The Top Five Reasons Employees Leave Organizations

September 16, 2015

The US is the most overworked developed nation in the world given1:

In the U.S., 86% of males and two-thirds of females work more than 40 hours per week.


134 countries have laws setting the maximum length of the work week, while the U.S. does not.

In every country included except Canada and Japan (and the U.S., which averages 13 days/per year), workers get at least 20 paid vacation days

Most Americans are aware of the health risks associated with working excessive hours such as higher blood pressure; mental health issues; higher suicide rates, etc.   Despite knowing the facts, many employees are more than willing to work long shifts and during weekends—even while on vacation, for certain reasons such as career opportunities and more money.  On the other hand, there are total deal breakers which force employees to resign.

A recent HubSpot article reveals what drives employees away from companies and keeps current employees disengaged at work.  BambooHR conducted a survey of over 1,000 current employees in the U.S. to determine what the breaking point would be that would make them leave.  The study concluded that the top three reasons employees jump ship is for career advancement, work-life balance and more income, in that order. 

Even more interesting are the top-five deal breakers for employees the study states as follows.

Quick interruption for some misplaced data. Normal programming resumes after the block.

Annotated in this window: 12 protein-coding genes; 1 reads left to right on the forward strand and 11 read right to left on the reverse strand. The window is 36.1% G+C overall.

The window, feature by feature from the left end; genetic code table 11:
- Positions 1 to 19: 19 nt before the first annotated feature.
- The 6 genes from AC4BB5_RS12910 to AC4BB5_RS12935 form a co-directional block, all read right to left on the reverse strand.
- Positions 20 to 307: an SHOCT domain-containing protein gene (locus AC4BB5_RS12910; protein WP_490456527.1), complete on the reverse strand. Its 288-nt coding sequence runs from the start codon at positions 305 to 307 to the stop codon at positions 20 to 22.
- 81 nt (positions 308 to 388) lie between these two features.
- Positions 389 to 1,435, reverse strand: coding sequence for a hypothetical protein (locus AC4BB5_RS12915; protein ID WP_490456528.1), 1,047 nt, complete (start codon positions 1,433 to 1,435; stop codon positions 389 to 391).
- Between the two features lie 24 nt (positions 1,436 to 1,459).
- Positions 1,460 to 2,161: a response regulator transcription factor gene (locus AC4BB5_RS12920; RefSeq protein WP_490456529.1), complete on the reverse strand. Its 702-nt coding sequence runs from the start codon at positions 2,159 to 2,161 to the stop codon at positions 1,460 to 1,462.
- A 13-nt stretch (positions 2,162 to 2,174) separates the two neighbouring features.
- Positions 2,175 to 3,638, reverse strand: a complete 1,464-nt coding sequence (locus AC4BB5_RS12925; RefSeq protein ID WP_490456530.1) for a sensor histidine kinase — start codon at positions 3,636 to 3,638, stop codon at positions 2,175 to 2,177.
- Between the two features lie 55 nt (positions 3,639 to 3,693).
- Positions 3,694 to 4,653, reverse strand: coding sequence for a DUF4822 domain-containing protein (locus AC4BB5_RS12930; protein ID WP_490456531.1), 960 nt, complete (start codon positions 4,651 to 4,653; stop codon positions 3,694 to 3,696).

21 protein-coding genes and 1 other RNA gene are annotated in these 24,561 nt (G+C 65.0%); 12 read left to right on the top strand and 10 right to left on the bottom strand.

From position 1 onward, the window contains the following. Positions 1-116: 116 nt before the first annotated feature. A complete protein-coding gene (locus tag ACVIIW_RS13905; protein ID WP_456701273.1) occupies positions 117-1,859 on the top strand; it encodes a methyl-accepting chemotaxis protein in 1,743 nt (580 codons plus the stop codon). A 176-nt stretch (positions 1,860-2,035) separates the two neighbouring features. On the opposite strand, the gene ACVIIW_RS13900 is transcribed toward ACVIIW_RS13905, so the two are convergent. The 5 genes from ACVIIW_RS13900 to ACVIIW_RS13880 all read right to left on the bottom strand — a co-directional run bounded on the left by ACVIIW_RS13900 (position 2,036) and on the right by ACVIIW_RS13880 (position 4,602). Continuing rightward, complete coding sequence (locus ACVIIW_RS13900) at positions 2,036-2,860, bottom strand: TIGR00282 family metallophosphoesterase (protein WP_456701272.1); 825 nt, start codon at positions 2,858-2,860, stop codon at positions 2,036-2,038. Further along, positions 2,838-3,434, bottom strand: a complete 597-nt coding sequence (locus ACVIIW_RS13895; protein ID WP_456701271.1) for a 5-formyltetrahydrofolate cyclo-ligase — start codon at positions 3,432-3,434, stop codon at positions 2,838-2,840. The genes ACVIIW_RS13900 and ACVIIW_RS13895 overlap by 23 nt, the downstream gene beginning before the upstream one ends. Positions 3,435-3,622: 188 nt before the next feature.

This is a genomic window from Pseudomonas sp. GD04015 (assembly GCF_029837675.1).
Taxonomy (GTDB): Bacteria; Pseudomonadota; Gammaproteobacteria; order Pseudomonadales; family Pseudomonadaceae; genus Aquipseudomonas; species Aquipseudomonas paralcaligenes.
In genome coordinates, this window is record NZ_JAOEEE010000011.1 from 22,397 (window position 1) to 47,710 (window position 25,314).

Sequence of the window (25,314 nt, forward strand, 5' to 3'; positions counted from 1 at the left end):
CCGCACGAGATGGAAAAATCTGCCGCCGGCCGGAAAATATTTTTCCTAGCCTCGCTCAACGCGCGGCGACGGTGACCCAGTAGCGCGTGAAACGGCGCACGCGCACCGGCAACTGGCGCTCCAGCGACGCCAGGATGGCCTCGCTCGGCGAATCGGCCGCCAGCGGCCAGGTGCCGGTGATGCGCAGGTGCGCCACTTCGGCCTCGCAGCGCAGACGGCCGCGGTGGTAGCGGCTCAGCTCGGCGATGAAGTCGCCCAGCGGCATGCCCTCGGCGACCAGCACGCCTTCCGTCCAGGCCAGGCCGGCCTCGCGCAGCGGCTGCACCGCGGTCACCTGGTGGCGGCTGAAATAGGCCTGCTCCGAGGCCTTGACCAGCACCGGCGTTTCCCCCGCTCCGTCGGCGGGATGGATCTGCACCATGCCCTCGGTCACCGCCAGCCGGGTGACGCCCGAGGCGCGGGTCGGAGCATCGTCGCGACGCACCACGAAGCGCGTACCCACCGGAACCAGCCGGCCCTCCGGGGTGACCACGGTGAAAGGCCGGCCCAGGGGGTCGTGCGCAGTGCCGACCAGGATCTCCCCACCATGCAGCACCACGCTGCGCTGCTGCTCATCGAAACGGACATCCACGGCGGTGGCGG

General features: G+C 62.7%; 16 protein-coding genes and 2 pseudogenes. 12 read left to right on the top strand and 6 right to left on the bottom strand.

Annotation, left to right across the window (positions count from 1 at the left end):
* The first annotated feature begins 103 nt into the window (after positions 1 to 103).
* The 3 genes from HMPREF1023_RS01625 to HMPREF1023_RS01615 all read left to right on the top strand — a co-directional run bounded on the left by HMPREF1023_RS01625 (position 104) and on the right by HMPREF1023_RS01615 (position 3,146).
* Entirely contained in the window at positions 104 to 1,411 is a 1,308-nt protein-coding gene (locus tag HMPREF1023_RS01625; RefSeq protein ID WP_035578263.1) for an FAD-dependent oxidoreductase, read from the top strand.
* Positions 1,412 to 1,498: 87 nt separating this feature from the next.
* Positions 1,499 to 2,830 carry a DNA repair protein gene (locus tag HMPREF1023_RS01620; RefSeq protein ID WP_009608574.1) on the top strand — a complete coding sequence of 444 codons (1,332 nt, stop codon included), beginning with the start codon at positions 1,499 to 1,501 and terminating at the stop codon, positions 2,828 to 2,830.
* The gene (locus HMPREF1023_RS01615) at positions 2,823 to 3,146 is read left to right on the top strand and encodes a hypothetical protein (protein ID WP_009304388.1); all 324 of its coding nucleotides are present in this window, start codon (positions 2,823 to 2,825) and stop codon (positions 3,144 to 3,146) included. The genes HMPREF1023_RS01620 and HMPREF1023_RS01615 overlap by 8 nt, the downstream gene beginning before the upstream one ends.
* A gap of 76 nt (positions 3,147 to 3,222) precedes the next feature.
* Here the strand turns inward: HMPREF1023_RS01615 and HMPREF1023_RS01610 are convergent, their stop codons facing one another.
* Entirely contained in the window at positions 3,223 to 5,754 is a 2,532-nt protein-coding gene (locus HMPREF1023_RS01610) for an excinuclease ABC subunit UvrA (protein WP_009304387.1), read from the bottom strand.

‘Your boss doesn’t trust you.’ 

‘Work expectations during off-time.’

‘Difficult co-workers.’

‘Boss blames you for mistakes.’

‘Work isn’t flexible.’

Every deal breaker other than ‘difficult co-workers’ directly relates to the employee’s relationship with her boss.  This underscores leadership’s ultimate ownership of employee engagement.  Trust is the foundation of every strong, meaningful relationship.  Effective leaders demonstrate that they trust team members by giving them opportunities to grow.  Instead of micromanaging employees, effective leaders coach them as needed and consistently offer encouragement.

The ability for leaders to establish and build trust is paramount to their employees’ success.  Leaders that are 100% accountable set the example for employees to act with integrity and also be accountable for their actions.  This reciprocity helps foster trust and minimizes most of the deal breakers cited by the study. 

Three of the Human Relations principles penned by Dale Carnegie in his best-selling book, How to Win Friends and Influence People, are surefire ways to build trust in both professional and personal relationships.

The 11th principle states ’Show respect to the other person’s opinion.  Never say, “You’re wrong.”’  This is because respecting others helps maintain their trust.

The 12th principle is, ‘When you’re wrong, admit it quickly and emphatically.’  Everyone one makes mistakes—even leaders, and admitting them quickly helps to maintain the trust of others.

The 19th principle states, ‘Appeal to nobler motives.’  Employees are more apt to trust leaders who act ethically and with integrity on a consistent basis.  They strive to exhibit the noble behavior exhibited by top leaders.

Consider investing in your leadership capabilities by enrolling in the Dale Carnegie Leadership Training for Managers course.

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